Roomies!
August 20, 2006 9:01 PM   Subscribe

Roommate-filter: I've been in the same apartment (without a lease) in NYC for 9 years. It's time for a new roommate. What can I do to protect myself from psychos and other difficult roommate situations?

For the most part, my landlord and I get along fine - I'm a low-maintenance tenant, he keeps the rent relatively low. Since I've been in my apartment for so long, I feel like it's my place, and I think my landlord would agree. However, without a lease, my understanding is that, from a legal perspective, my roommate and I would be on equal footing. I'll of course vet candidates and try to weed out any potential problems, but can anyone recommend any other precautions I should take to protect myself from worst case scenarios? Also, what questions should I ask? What behaviors should I be on the lookout for?
posted by fingers_of_fire to Home & Garden (9 answers total) 4 users marked this as a favorite
 
Make sure he can pay the rent and do not accept any lateness. I know this from experience.
posted by PowerCat at 9:32 PM on August 20, 2006


Uhm, not to get off track, but why don't you have a lease? Maybe now would be a good time to get one? If you had it by yourself, and then sublet to a roommate, that would give YOU the advantage in terms of kicking out people who cause problems.

Not having a lease for nine years seems pretty strange.
posted by autojack at 9:35 PM on August 20, 2006


Precautions: You can't do a whole hell of a lot legally if it's not your place--credit checks and the like are up to your landlord, I believe. IANAL, of course.

Questions:
-What they do/how long they've had their job
-What kind of hours they keep (e.g. you might not want someone who works third shift and comes in banging around at 4am)
-What their plans are for friends/SOs/random drunk people staying overnight (if you care)
-If they're particularly clean or not (again, if you care)

Behaviors: This is kind of where you have to roll the dice, since people who address all this stuff at first meeting come off as anal rententive and invasive (at least to me). Keep in mind, though, that people you'd really hit it off with socially may be shitty roommates. If you really like two or three candidates, meet up for a quick beer and see what they're like when they're not asking about hot water and fridge space. This tends to narrow things down.

Most importantly, go with your instincts.

(On preview, yeah, you might want to get a lease. Then you actually can do a more rigorous screening process.)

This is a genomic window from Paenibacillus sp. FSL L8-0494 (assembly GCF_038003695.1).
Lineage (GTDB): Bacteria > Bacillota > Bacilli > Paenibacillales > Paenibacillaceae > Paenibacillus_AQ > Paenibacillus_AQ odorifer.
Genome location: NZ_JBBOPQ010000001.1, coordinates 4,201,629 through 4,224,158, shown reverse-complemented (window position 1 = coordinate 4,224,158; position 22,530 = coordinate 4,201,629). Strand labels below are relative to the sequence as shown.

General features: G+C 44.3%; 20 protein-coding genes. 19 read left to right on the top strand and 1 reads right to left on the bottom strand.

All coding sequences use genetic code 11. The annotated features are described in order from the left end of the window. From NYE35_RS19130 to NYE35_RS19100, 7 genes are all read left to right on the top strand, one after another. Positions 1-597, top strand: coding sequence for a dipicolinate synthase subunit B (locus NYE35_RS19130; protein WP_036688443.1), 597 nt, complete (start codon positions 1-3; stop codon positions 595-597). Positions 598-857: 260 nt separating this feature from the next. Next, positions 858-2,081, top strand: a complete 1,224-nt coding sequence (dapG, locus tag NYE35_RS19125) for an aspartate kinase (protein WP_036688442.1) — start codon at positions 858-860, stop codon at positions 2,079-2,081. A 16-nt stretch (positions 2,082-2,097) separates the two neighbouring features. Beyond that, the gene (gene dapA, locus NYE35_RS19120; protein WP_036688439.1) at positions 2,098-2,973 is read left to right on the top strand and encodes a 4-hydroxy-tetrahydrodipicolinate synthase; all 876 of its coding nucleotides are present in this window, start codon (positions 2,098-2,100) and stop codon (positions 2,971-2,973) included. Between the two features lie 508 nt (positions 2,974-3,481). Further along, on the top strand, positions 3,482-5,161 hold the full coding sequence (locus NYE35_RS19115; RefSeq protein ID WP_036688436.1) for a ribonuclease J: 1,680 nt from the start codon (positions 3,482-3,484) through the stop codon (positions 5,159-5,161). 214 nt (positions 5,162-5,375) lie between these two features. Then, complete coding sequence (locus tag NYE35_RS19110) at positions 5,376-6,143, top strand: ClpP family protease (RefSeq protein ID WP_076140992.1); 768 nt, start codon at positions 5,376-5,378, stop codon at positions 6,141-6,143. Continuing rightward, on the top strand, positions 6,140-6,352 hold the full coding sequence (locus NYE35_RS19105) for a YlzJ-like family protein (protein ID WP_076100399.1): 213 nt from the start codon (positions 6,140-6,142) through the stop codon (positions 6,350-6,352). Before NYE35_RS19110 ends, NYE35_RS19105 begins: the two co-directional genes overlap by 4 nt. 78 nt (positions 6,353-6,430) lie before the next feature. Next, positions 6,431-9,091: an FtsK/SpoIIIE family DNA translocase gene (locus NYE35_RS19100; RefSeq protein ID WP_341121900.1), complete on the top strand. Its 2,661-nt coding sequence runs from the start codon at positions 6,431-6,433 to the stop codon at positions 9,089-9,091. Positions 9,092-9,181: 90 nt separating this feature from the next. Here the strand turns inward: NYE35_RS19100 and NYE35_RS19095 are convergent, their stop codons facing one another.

posted by timetoevolve at 9:38 PM on August 20, 2006


timetoevolve covered everything I can think of, just thought I'd emphasize a couple points:

1. Money: make sure they can pay the first month's rent, security deposit, etc. immediately--like, within a day.
2. If possible, I really think you should get a lease. I don't know anybody who would accept an apartment without a lease; you might be severely limiting your choices.
posted by equalpants at 11:39 PM on August 20, 2006


Getting a lease affords you some good legal protections in the event something bad happens, roommate or otherwise.

Get on a lease, dude! :-)
posted by Mikey-San at 11:45 PM on August 20, 2006


you might want to visit tenant.net for some advice (and horror stories).
posted by Izzmeister at 1:05 AM on August 21, 2006


I think the advice for a lease is good. Also, is there any chance of recruiting a roommate through friend networks? I've had very good roommate experiences, but all have been friends or at least friendly (one was a friend of a friend who I had met once or twice before). If no one you know directly is looking for a place, perhaps someone they know is, and you can get a chance to go out for coffee with them and get to know them, find out if you have similar/compatable living styles.
posted by jb at 4:44 AM on August 21, 2006


Definitely go with your instincts.

I've had a few different housemates over the last few years and the sorts of questions I've asked have included:

"What are you passionate about / do you collect anything?" Started using this one after living with a very strange guy who obsessively collected everything Trek and hosted Trek club at the place, complete with people singing the Voyager theme music. I digress...

"What's your typical weekend like?" Are the going to be out a lot or are they going to have all of their friends around all of the time? (Assumes a 9-5 gig)

Might be obvious, but if there are certain appliances you need: "Do you have a X? Are you willing to get one?"

My killer question is "What are you looking for in a housemate?" If you're not it, no point taking things any further.

Basically ask about anything that could impact on your use of the place & the stuff in it. Dietary habits (vegetarian, militant vegan?), cleaning habits, favourite tv shows & music preferences.

Screen by asking more over the phone / email before giving out your address for room inspections.
posted by d-no at 6:00 AM on August 21, 2006 [1 favorite]


If possible, go see their current living situation. People don't always live the way they say they are going to (in terms of cleanliness, etc.). Get references from previous landlords and roomates. And get phone numbers and addresses of parents/family/s.o. so in case s/he skipps out on you or whatever you know how to track him/her down.
posted by radioamy at 9:29 AM on August 21, 2006


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